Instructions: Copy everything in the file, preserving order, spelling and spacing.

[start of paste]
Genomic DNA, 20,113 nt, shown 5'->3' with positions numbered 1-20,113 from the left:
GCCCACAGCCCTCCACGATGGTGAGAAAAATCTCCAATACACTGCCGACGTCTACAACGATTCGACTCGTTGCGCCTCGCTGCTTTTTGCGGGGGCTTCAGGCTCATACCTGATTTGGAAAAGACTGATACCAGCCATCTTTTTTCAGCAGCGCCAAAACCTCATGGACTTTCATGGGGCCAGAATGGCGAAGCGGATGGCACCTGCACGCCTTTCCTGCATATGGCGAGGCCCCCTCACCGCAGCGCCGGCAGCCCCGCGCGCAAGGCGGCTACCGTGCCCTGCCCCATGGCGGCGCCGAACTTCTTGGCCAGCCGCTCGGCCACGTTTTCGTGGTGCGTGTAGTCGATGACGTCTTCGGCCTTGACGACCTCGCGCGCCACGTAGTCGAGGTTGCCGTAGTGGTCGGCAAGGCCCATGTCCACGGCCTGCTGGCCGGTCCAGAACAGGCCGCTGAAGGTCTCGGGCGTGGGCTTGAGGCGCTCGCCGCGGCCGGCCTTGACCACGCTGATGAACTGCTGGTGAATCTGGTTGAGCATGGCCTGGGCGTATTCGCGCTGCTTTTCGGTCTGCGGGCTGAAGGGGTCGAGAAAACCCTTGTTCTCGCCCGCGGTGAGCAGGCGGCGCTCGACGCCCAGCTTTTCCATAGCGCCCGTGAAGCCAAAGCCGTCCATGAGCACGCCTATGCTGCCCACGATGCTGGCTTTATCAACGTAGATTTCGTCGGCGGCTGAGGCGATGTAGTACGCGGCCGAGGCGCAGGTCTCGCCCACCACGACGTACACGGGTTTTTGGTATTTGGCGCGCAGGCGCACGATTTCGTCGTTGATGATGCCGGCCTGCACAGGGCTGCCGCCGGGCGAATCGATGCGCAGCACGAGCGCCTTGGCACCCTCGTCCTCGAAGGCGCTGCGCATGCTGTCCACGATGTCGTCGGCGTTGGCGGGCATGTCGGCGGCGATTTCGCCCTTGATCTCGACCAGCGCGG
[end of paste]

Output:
Genomic DNA, 20,113 nt, shown 5'->3' with positions numbered 1-20,113 from the left:
GCCCACAGCCCTCCACGATGGTGAGAAAAATCTCCAATACACTGCCGACGTCTACAACGATTCGACTCGTTGCGCCTCGCTGCTTTTTGCGGGGGCTTCAGGCTCATACCTGATTTGGAAAAGACTGATACCAGCCATCTTTTTTCAGCAGCGCCAAAACCTCATGGACTTTCATGGGGCCAGAATGGCGAAGCGGATGGCACCTGCACGCCTTTCCTGCATATGGCGAGGCCCCCTCACCGCAGCGCCGGCAGCCCCGCGCGCAAGGCGGCTACCGTGCCCTGCCCCATGGCGGCGCCGAACTTCTTGGCCAGCCGCTCGGCCACGTTTTCGTGGTGCGTGTAGTCGATGACGTCTTCGGCCTTGACGACCTCGCGCGCCACGTAGTCGAGGTTGCCGTAGTGGTCGGCAAGGCCCATGTCCACGGCCTGCTGGCCGGTCCAGAACAGGCCGCTGAAGGTCTCGGGCGTGGGCTTGAGGCGCTCGCCGCGGCCGGCCTTGACCACGCTGATGAACTGCTGGTGAATCTGGTTGAGCATGGCCTGGGCGTATTCGCGCTGCTTTTCGGTCTGCGGGCTGAAGGGGTCGAGAAAACCCTTGTTCTCGCCCGCGGTGAGCAGGCGGCGCTCGACGCCCAGCTTTTCCATAGCGCCCGTGAAGCCAAAGCCGTCCATGAGCACGCCTATGCTGCCCACGATGCTGGCTTTATCAACGTAGATTTCGTCGGCGGCTGAGGCGATGTAGTACGCGGCCGAGGCGCAGGTCTCGCCCACCACGACGTACACGGGTTTTTGGTATTTGGCGCGCAGGCGCACGATTTCGTCGTTGATGATGCCGGCCTGCACAGGGCTGCCGCCGGGCGAATCGATGCGCAGCACGAGCGCCTTGGCACCCTCGTCCTCGAAGGCGCTGCGCATGCTGTCCACGATGTCGTCGGCGTTGGCGGGCATGTCGGCGGCGATTTCGCCCTTGATCTCGACCAGCGCGG